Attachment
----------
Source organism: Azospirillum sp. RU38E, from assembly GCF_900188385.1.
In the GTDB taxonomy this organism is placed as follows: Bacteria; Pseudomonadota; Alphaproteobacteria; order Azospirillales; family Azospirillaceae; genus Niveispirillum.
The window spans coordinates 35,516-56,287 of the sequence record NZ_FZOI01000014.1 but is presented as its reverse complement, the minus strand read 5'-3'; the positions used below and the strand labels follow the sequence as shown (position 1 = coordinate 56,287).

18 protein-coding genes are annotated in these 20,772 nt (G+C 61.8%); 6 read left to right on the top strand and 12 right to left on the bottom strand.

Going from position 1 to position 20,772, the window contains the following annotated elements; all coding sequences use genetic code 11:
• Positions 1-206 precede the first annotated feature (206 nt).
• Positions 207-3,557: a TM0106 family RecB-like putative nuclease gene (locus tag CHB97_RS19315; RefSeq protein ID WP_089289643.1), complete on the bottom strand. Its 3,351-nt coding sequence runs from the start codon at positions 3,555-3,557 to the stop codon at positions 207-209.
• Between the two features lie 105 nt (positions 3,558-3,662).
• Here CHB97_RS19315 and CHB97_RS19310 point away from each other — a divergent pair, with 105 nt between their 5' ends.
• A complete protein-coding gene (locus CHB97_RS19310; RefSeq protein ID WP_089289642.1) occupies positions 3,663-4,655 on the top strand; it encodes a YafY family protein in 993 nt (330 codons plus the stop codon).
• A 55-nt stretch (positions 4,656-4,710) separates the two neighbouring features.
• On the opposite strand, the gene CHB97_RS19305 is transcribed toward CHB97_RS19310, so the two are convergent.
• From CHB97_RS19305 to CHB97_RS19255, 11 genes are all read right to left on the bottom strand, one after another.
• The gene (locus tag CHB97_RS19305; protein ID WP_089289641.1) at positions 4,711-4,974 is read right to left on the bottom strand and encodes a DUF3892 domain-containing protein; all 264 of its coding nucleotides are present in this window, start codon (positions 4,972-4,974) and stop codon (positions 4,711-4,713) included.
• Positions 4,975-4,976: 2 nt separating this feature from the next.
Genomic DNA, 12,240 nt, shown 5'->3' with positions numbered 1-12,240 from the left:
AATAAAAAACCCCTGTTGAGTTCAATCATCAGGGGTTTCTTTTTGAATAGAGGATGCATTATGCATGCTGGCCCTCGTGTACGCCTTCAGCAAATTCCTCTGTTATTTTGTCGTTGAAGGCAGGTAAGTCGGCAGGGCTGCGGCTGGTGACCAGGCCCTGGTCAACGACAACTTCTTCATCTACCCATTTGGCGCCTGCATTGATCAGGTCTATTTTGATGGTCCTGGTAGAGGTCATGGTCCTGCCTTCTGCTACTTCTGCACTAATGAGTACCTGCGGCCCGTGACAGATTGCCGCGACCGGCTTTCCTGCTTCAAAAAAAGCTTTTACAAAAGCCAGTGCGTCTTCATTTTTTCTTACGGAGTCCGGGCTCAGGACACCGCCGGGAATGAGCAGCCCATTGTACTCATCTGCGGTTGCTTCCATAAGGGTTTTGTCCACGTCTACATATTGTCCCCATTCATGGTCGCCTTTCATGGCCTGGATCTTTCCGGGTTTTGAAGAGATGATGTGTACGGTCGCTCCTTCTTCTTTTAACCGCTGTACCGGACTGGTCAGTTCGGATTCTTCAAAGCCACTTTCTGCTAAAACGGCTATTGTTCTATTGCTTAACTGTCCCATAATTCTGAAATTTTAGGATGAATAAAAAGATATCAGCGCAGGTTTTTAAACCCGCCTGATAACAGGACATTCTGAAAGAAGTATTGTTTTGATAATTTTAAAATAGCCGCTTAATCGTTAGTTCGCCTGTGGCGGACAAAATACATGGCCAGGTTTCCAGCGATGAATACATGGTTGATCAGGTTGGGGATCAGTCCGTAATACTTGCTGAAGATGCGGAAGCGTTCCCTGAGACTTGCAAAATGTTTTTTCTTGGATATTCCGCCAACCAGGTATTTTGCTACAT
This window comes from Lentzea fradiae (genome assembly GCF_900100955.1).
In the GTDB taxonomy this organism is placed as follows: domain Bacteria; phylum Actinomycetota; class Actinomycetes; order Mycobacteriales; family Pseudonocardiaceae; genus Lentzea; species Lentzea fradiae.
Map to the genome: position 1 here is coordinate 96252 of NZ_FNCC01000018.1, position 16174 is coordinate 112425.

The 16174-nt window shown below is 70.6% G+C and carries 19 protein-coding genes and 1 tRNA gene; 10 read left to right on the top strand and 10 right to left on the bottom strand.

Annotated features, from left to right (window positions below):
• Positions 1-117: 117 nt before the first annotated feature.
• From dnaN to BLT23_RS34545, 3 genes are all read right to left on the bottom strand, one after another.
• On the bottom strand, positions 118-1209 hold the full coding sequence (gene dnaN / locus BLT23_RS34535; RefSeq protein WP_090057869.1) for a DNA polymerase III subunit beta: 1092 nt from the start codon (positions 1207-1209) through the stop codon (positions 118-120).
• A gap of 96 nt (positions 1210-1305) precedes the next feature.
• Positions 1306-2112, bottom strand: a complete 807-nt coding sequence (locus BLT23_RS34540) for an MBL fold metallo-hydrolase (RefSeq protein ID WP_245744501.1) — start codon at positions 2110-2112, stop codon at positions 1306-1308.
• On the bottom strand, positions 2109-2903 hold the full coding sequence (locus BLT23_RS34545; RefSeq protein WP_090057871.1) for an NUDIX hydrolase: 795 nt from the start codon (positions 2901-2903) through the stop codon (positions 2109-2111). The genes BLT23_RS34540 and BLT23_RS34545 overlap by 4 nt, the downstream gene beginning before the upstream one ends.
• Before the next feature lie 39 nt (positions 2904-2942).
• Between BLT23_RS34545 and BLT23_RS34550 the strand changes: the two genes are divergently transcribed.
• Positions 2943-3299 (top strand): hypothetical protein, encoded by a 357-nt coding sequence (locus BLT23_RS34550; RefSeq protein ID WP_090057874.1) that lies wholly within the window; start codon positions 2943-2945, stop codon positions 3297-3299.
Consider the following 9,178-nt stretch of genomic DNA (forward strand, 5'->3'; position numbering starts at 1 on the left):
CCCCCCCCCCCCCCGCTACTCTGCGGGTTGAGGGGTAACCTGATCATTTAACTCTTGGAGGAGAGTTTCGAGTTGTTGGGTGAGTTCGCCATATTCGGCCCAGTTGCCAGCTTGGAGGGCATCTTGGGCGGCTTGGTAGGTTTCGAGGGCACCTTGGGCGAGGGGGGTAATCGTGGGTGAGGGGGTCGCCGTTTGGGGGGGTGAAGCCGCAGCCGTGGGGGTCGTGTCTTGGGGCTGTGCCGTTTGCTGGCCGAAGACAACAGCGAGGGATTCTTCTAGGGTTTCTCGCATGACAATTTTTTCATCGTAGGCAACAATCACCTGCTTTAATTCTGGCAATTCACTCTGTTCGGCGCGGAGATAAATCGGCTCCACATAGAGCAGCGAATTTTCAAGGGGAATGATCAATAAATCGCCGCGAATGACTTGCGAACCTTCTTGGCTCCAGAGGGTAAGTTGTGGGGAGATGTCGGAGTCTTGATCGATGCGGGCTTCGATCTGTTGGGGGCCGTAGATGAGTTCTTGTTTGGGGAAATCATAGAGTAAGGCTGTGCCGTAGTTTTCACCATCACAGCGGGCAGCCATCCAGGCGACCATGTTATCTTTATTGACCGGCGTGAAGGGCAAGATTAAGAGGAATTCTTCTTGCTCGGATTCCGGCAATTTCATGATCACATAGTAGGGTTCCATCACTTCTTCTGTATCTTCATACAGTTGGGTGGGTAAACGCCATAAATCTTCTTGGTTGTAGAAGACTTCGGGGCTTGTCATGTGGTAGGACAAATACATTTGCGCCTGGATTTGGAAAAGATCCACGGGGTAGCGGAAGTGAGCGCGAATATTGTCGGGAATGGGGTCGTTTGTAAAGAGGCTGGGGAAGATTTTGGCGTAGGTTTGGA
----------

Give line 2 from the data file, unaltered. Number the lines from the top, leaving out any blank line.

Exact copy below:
In the GTDB taxonomy this organism is placed as follows: Bacteria; Pseudomonadota; Alphaproteobacteria; order Azospirillales; family Azospirillaceae; genus Niveispirillum.